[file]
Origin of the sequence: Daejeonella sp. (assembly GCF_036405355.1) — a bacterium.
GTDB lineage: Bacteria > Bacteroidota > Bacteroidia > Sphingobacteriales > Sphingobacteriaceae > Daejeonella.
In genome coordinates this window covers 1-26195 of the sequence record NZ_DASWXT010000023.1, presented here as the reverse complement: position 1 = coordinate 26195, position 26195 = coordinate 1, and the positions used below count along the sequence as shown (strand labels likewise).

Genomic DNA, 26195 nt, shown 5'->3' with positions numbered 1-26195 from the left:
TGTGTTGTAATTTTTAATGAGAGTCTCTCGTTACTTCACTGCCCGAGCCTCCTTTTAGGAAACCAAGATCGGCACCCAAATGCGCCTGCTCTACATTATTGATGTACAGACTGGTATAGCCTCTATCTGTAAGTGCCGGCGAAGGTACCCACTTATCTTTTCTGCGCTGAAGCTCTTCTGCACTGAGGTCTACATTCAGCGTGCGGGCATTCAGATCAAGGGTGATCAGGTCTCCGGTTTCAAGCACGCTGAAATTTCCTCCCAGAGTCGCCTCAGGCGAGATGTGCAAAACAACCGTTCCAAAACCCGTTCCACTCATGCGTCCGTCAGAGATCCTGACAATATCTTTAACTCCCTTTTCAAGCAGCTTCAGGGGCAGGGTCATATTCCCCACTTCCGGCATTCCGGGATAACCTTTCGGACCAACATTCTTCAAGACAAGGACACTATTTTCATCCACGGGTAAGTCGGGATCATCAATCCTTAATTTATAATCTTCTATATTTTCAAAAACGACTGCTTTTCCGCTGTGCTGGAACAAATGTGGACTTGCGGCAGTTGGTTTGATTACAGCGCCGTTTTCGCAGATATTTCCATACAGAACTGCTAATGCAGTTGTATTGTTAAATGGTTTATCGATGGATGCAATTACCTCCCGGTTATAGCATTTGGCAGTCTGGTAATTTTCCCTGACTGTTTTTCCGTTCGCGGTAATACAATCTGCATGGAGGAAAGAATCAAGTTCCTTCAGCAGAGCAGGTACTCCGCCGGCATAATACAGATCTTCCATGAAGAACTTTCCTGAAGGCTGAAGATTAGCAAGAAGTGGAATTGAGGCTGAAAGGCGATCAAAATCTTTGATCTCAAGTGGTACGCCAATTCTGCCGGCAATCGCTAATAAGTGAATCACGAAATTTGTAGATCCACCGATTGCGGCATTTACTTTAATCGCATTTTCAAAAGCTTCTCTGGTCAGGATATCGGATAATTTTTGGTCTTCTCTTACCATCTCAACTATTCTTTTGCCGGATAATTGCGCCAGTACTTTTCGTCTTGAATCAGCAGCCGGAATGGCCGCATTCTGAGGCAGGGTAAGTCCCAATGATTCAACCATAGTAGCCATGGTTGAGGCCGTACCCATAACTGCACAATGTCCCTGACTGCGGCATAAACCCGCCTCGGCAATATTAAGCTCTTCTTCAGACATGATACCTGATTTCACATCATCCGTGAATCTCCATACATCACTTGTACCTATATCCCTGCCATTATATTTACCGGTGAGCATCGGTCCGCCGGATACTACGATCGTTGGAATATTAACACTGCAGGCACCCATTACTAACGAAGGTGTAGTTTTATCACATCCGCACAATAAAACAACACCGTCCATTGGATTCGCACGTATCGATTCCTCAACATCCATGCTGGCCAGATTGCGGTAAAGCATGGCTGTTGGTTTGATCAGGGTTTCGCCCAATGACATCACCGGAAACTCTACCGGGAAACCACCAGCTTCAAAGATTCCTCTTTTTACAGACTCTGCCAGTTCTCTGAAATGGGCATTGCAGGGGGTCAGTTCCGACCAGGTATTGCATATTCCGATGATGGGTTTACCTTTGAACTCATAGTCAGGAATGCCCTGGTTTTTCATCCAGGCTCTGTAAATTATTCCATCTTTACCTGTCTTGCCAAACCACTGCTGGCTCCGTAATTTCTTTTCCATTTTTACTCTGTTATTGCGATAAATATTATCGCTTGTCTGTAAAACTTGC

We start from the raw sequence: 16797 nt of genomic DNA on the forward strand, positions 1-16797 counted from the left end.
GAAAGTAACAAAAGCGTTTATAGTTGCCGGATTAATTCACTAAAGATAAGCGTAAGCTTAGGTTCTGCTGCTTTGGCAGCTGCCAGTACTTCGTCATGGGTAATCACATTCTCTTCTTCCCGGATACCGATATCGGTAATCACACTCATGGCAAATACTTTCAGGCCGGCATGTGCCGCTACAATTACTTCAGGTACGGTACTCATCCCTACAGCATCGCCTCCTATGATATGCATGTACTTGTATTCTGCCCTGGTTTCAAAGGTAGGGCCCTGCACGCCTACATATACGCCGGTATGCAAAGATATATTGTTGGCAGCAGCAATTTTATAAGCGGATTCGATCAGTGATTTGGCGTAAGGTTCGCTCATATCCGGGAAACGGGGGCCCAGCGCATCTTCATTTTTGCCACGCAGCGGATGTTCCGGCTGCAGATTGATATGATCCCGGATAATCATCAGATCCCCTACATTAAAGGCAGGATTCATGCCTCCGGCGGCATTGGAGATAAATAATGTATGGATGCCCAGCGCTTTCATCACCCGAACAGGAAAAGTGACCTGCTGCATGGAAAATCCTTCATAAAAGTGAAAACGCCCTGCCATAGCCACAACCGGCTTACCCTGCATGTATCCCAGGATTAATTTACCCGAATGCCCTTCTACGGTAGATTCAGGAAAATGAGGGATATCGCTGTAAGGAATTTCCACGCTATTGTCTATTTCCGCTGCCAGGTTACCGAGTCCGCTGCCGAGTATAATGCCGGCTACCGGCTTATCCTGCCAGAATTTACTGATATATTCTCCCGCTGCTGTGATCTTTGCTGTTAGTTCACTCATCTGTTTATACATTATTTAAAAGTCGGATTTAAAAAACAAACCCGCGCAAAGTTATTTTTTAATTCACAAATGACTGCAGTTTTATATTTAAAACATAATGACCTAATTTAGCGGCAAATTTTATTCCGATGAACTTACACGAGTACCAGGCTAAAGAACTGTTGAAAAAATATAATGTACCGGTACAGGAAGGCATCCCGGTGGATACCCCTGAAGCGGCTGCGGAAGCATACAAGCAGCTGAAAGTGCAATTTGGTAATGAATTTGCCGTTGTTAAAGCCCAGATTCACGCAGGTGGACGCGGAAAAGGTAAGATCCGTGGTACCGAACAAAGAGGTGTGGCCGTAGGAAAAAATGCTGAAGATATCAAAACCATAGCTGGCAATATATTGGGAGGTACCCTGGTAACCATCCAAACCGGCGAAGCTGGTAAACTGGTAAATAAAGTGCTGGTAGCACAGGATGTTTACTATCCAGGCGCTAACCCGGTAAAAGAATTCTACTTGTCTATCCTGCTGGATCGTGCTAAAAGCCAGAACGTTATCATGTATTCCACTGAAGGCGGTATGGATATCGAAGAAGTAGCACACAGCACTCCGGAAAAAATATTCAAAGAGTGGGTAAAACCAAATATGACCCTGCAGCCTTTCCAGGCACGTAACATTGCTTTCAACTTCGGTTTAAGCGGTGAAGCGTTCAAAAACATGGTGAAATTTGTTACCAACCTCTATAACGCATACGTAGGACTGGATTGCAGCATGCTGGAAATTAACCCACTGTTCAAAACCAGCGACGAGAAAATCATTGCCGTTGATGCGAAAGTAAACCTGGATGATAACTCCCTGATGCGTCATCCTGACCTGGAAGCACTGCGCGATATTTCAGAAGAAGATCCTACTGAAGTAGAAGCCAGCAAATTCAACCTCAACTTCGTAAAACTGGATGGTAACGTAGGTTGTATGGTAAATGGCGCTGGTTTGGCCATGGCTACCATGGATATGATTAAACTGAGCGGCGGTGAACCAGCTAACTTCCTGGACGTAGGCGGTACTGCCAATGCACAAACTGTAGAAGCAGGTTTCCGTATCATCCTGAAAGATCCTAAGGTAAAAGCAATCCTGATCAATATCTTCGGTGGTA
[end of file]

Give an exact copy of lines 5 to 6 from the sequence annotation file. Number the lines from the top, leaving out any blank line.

TGTGTTGTAATTTTTAATGAGAGTCTCTCGTTACTTCACTGCCCGAGCCTCCTTTTAGGAAACCAAGATCGGCACCCAAATGCGCCTGCTCTACATTATTGATGTACAGACTGGTATAGCCTCTATCTGTAAGTGCCGGCGAAGGTACCCACTTATCTTTTCTGCGCTGAAGCTCTTCTGCACTGAGGTCTACATTCAGCGTGCGGGCATTCAGATCAAGGGTGATCAGGTCTCCGGTTTCAAGCACGCTGAAATTTCCTCCCAGAGTCGCCTCAGGCGAGATGTGCAAAACAACCGTTCCAAAACCCGTTCCACTCATGCGTCCGTCAGAGATCCTGACAATATCTTTAACTCCCTTTTCAAGCAGCTTCAGGGGCAGGGTCATATTCCCCACTTCCGGCATTCCGGGATAACCTTTCGGACCAACATTCTTCAAGACAAGGACACTATTTTCATCCACGGGTAAGTCGGGATCATCAATCCTTAATTTATAATCTTCTATATTTTCAAAAACGACTGCTTTTCCGCTGTGCTGGAACAAATGTGGACTTGCGGCAGTTGGTTTGATTACAGCGCCGTTTTCGCAGATATTTCCATACAGAACTGCTAATGCAGTTGTATTGTTAAATGGTTTATCGATGGATGCAATTACCTCCCGGTTATAGCATTTGGCAGTCTGGTAATTTTCCCTGACTGTTTTTCCGTTCGCGGTAATACAATCTGCATGGAGGAAAGAATCAAGTTCCTTCAGCAGAGCAGGTACTCCGCCGGCATAATACAGATCTTCCATGAAGAACTTTCCTGAAGGCTGAAGATTAGCAAGAAGTGGAATTGAGGCTGAAAGGCGATCAAAATCTTTGATCTCAAGTGGTACGCCAATTCTGCCGGCAATCGCTAATAAGTGAATCACGAAATTTGTAGATCCACCGATTGCGGCATTTACTTTAATCGCATTTTCAAAAGCTTCTCTGGTCAGGATATCGGATAATTTTTGGTCTTCTCTTACCATCTCAACTATTCTTTTGCCGGATAATTGCGCCAGTACTTTTCGTCTTGAATCAGCAGCCGGAATGGCCGCATTCTGAGGCAGGGTAAGTCCCAATGATTCAACCATAGTAGCCATGGTTGAGGCCGTACCCATAACTGCACAATGTCCCTGACTGCGGCATAAACCCGCCTCGGCAATATTAAGCTCTTCTTCAGACATGATACCTGATTTCACATCATCCGTGAATCTCCATACATCACTTGTACCTATATCCCTGCCATTATATTTACCGGTGAGCATCGGTCCGCCGGATACTACGATCGTTGGAATATTAACACTGCAGGCACCCATTACTAACGAAGGTGTAGTTTTATCACATCCGCACAATAAAACAACACCGTCCATTGGATTCGCACGTATCGATTCCTCAACATCCATGCTGGCCAGATTGCGGTAAAGCATGGCTGTTGGTTTGATCAGGGTTTCGCCCAATGACATCACCGGAAACTCTACCGGGAAACCACCAGCTTCAAAGATTCCTCTTTTTACAGACTCTGCCAGTTCTCTGAAATGGGCATTGCAGGGGGTCAGTTCCGACCAGGTATTGCATATTCCGATGATGGGTTTACCTTTGAACTCATAGTCAGGAATGCCCTGGTTTTTCATCCAGGCTCTGTAAATTATTCCATCTTTACCTGTCTTGCCAAACCACTGCTGGCTCCGTAATTTCTTTTCCATTTTTACTCTGTTATTGCGATAAATATTATCGCTTGTCTGTAAAACTTGC

We start from the raw sequence: 16797 nt of genomic DNA on the forward strand, positions 1-16797 counted from the left end.